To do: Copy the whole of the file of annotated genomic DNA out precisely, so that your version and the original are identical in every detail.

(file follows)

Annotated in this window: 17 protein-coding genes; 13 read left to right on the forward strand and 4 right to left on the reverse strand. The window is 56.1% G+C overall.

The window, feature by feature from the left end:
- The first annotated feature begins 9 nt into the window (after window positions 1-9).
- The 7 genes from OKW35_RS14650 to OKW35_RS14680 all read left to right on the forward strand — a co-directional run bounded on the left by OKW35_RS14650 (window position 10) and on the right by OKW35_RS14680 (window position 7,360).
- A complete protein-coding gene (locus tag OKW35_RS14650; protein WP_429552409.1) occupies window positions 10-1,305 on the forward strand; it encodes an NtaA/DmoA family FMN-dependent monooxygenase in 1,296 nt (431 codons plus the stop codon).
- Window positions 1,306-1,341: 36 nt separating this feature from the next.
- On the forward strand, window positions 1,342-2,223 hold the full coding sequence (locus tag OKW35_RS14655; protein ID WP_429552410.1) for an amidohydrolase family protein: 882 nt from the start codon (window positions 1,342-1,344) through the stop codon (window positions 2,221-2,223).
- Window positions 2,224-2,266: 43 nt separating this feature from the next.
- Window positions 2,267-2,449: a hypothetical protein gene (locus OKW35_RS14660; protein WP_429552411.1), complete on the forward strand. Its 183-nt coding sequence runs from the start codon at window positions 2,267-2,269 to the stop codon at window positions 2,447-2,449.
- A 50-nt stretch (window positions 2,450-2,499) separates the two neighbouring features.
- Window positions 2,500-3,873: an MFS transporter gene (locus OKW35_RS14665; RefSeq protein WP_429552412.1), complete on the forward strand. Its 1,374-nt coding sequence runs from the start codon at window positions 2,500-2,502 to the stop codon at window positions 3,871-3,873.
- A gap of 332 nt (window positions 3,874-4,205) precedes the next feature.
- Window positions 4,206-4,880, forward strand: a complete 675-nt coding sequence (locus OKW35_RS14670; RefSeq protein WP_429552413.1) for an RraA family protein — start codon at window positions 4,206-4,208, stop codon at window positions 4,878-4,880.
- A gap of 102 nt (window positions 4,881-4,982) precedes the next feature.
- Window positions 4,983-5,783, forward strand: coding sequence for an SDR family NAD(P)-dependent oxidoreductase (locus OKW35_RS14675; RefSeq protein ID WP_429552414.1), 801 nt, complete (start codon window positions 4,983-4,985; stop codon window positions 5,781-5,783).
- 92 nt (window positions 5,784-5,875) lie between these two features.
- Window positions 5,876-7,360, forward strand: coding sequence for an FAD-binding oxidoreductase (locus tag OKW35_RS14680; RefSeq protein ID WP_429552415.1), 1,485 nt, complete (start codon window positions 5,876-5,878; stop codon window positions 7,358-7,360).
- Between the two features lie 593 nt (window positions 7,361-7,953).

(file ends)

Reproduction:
Annotated in this window: 17 protein-coding genes; 13 read left to right on the forward strand and 4 right to left on the reverse strand. The window is 56.1% G+C overall.

The window, feature by feature from the left end:
- The first annotated feature begins 9 nt into the window (after window positions 1-9).
- The 7 genes from OKW35_RS14650 to OKW35_RS14680 all read left to right on the forward strand — a co-directional run bounded on the left by OKW35_RS14650 (window position 10) and on the right by OKW35_RS14680 (window position 7,360).
- A complete protein-coding gene (locus tag OKW35_RS14650; protein WP_429552409.1) occupies window positions 10-1,305 on the forward strand; it encodes an NtaA/DmoA family FMN-dependent monooxygenase in 1,296 nt (431 codons plus the stop codon).
- Window positions 1,306-1,341: 36 nt separating this feature from the next.
- On the forward strand, window positions 1,342-2,223 hold the full coding sequence (locus tag OKW35_RS14655; protein ID WP_429552410.1) for an amidohydrolase family protein: 882 nt from the start codon (window positions 1,342-1,344) through the stop codon (window positions 2,221-2,223).
- Window positions 2,224-2,266: 43 nt separating this feature from the next.
- Window positions 2,267-2,449: a hypothetical protein gene (locus OKW35_RS14660; protein WP_429552411.1), complete on the forward strand. Its 183-nt coding sequence runs from the start codon at window positions 2,267-2,269 to the stop codon at window positions 2,447-2,449.
- A 50-nt stretch (window positions 2,450-2,499) separates the two neighbouring features.
- Window positions 2,500-3,873: an MFS transporter gene (locus OKW35_RS14665; RefSeq protein WP_429552412.1), complete on the forward strand. Its 1,374-nt coding sequence runs from the start codon at window positions 2,500-2,502 to the stop codon at window positions 3,871-3,873.
- A gap of 332 nt (window positions 3,874-4,205) precedes the next feature.
- Window positions 4,206-4,880, forward strand: a complete 675-nt coding sequence (locus OKW35_RS14670; RefSeq protein WP_429552413.1) for an RraA family protein — start codon at window positions 4,206-4,208, stop codon at window positions 4,878-4,880.
- A gap of 102 nt (window positions 4,881-4,982) precedes the next feature.
- Window positions 4,983-5,783, forward strand: coding sequence for an SDR family NAD(P)-dependent oxidoreductase (locus OKW35_RS14675; RefSeq protein ID WP_429552414.1), 801 nt, complete (start codon window positions 4,983-4,985; stop codon window positions 5,781-5,783).
- 92 nt (window positions 5,784-5,875) lie between these two features.
- Window positions 5,876-7,360, forward strand: coding sequence for an FAD-binding oxidoreductase (locus tag OKW35_RS14680; RefSeq protein ID WP_429552415.1), 1,485 nt, complete (start codon window positions 5,876-5,878; stop codon window positions 7,358-7,360).
- Between the two features lie 593 nt (window positions 7,361-7,953).